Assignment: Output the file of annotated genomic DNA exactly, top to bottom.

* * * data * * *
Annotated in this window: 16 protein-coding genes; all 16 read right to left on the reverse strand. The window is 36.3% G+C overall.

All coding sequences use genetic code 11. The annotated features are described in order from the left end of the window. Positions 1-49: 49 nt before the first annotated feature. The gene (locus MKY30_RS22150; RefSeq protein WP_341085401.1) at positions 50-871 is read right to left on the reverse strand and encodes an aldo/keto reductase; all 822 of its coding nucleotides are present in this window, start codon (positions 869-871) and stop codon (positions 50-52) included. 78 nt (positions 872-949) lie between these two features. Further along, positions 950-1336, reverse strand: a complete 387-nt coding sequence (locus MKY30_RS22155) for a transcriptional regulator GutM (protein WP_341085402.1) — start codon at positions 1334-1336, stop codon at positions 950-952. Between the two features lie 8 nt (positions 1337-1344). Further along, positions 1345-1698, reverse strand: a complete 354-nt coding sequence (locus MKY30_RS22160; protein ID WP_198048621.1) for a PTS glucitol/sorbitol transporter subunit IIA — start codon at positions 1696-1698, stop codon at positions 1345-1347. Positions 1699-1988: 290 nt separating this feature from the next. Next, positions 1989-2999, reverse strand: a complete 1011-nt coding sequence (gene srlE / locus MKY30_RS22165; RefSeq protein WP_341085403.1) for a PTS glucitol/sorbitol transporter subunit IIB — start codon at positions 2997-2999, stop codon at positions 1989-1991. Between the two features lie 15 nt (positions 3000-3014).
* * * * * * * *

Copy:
Annotated in this window: 16 protein-coding genes; all 16 read right to left on the reverse strand. The window is 36.3% G+C overall.

All coding sequences use genetic code 11. The annotated features are described in order from the left end of the window. Positions 1-49: 49 nt before the first annotated feature. The gene (locus MKY30_RS22150; RefSeq protein WP_341085401.1) at positions 50-871 is read right to left on the reverse strand and encodes an aldo/keto reductase; all 822 of its coding nucleotides are present in this window, start codon (positions 869-871) and stop codon (positions 50-52) included. 78 nt (positions 872-949) lie between these two features. Further along, positions 950-1336, reverse strand: a complete 387-nt coding sequence (locus MKY30_RS22155) for a transcriptional regulator GutM (protein WP_341085402.1) — start codon at positions 1334-1336, stop codon at positions 950-952. Between the two features lie 8 nt (positions 1337-1344). Further along, positions 1345-1698, reverse strand: a complete 354-nt coding sequence (locus MKY30_RS22160; protein ID WP_198048621.1) for a PTS glucitol/sorbitol transporter subunit IIA — start codon at positions 1696-1698, stop codon at positions 1345-1347. Positions 1699-1988: 290 nt separating this feature from the next. Next, positions 1989-2999, reverse strand: a complete 1011-nt coding sequence (gene srlE / locus MKY30_RS22165; RefSeq protein WP_341085403.1) for a PTS glucitol/sorbitol transporter subunit IIB — start codon at positions 2997-2999, stop codon at positions 1989-1991. Between the two features lie 15 nt (positions 3000-3014).